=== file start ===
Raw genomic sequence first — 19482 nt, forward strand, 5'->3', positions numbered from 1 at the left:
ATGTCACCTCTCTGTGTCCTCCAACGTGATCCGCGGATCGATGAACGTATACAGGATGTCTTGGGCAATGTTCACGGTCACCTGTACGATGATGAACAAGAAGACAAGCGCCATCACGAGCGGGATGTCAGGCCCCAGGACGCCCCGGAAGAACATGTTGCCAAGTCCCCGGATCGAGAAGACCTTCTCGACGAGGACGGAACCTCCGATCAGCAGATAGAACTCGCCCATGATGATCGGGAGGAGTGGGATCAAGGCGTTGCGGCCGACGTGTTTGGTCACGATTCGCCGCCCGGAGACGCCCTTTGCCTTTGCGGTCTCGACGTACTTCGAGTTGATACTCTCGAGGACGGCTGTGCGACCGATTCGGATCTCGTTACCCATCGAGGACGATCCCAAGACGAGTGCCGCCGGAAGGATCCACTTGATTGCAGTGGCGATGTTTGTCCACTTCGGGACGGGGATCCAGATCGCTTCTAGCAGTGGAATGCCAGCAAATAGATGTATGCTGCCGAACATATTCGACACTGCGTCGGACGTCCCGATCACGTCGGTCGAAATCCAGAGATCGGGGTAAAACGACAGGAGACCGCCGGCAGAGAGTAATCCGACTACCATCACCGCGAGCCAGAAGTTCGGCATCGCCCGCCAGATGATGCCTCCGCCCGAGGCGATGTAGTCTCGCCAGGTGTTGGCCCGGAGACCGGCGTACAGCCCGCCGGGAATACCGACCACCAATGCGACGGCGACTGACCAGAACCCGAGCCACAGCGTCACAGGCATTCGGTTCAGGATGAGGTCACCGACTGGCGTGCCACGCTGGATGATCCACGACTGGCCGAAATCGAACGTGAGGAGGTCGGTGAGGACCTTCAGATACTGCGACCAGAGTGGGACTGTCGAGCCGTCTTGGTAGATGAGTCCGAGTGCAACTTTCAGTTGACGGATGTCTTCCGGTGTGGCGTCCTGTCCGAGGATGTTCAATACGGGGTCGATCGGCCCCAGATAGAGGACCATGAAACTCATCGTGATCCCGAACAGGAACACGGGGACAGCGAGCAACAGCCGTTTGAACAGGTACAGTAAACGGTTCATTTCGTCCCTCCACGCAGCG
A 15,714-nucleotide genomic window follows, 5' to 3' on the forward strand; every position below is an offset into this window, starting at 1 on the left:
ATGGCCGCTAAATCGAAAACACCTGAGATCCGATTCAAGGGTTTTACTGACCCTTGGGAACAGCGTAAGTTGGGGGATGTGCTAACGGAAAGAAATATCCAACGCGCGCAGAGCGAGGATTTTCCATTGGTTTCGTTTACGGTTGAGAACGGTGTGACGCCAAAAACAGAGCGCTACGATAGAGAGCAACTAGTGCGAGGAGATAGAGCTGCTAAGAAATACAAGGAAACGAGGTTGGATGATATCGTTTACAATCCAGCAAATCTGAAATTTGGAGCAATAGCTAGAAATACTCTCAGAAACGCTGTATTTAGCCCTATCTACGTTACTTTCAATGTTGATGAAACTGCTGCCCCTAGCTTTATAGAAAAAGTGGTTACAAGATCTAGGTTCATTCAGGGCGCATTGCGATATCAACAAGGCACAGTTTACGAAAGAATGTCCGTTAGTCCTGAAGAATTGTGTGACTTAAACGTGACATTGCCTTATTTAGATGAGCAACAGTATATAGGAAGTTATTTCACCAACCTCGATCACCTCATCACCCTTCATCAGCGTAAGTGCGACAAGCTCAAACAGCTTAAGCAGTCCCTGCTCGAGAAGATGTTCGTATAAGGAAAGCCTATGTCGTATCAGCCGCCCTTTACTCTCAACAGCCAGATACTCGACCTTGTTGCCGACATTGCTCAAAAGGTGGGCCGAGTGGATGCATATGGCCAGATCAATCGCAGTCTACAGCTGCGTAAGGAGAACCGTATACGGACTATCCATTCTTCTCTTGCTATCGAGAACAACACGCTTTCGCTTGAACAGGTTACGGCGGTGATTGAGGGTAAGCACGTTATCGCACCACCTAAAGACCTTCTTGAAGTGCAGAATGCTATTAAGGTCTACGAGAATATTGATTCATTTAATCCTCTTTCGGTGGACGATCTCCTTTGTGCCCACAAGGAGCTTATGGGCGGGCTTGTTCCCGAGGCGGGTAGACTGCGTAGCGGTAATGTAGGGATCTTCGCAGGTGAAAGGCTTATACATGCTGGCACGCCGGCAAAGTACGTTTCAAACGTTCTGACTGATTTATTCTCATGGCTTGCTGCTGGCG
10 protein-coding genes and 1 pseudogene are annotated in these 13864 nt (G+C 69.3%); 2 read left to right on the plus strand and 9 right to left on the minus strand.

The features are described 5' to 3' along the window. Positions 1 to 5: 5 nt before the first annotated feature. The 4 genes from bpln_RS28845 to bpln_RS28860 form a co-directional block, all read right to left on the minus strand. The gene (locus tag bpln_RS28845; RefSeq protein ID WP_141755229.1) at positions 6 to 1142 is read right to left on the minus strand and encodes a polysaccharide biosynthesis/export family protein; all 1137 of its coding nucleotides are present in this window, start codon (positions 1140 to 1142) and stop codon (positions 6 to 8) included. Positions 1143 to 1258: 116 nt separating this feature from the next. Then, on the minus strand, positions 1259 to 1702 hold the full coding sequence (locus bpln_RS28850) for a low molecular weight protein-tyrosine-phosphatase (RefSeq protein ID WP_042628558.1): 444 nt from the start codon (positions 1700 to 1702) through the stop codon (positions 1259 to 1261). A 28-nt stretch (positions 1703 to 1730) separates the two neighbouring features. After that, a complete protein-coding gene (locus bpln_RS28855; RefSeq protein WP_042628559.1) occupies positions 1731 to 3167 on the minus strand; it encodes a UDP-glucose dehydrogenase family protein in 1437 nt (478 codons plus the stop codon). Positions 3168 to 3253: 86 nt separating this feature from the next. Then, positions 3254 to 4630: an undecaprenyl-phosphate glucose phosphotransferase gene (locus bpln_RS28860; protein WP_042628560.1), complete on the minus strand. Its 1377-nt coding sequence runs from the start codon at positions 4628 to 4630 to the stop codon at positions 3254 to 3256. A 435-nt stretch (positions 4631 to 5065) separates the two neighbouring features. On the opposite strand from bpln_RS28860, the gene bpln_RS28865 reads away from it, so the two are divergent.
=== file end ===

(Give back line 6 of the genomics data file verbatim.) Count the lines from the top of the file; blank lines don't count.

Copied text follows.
The features are described 5' to 3' along the window. Positions 1 to 5: 5 nt before the first annotated feature. The 4 genes from bpln_RS28845 to bpln_RS28860 form a co-directional block, all read right to left on the minus strand. The gene (locus tag bpln_RS28845; RefSeq protein ID WP_141755229.1) at positions 6 to 1142 is read right to left on the minus strand and encodes a polysaccharide biosynthesis/export family protein; all 1137 of its coding nucleotides are present in this window, start codon (positions 1140 to 1142) and stop codon (positions 6 to 8) included. Positions 1143 to 1258: 116 nt separating this feature from the next. Then, on the minus strand, positions 1259 to 1702 hold the full coding sequence (locus bpln_RS28850) for a low molecular weight protein-tyrosine-phosphatase (RefSeq protein ID WP_042628558.1): 444 nt from the start codon (positions 1700 to 1702) through the stop codon (positions 1259 to 1261). A 28-nt stretch (positions 1703 to 1730) separates the two neighbouring features. After that, a complete protein-coding gene (locus bpln_RS28855; RefSeq protein WP_042628559.1) occupies positions 1731 to 3167 on the minus strand; it encodes a UDP-glucose dehydrogenase family protein in 1437 nt (478 codons plus the stop codon). Positions 3168 to 3253: 86 nt separating this feature from the next. Then, positions 3254 to 4630: an undecaprenyl-phosphate glucose phosphotransferase gene (locus bpln_RS28860; protein WP_042628560.1), complete on the minus strand. Its 1377-nt coding sequence runs from the start codon at positions 4628 to 4630 to the stop codon at positions 3254 to 3256. A 435-nt stretch (positions 4631 to 5065) separates the two neighbouring features. On the opposite strand from bpln_RS28860, the gene bpln_RS28865 reads away from it, so the two are divergent.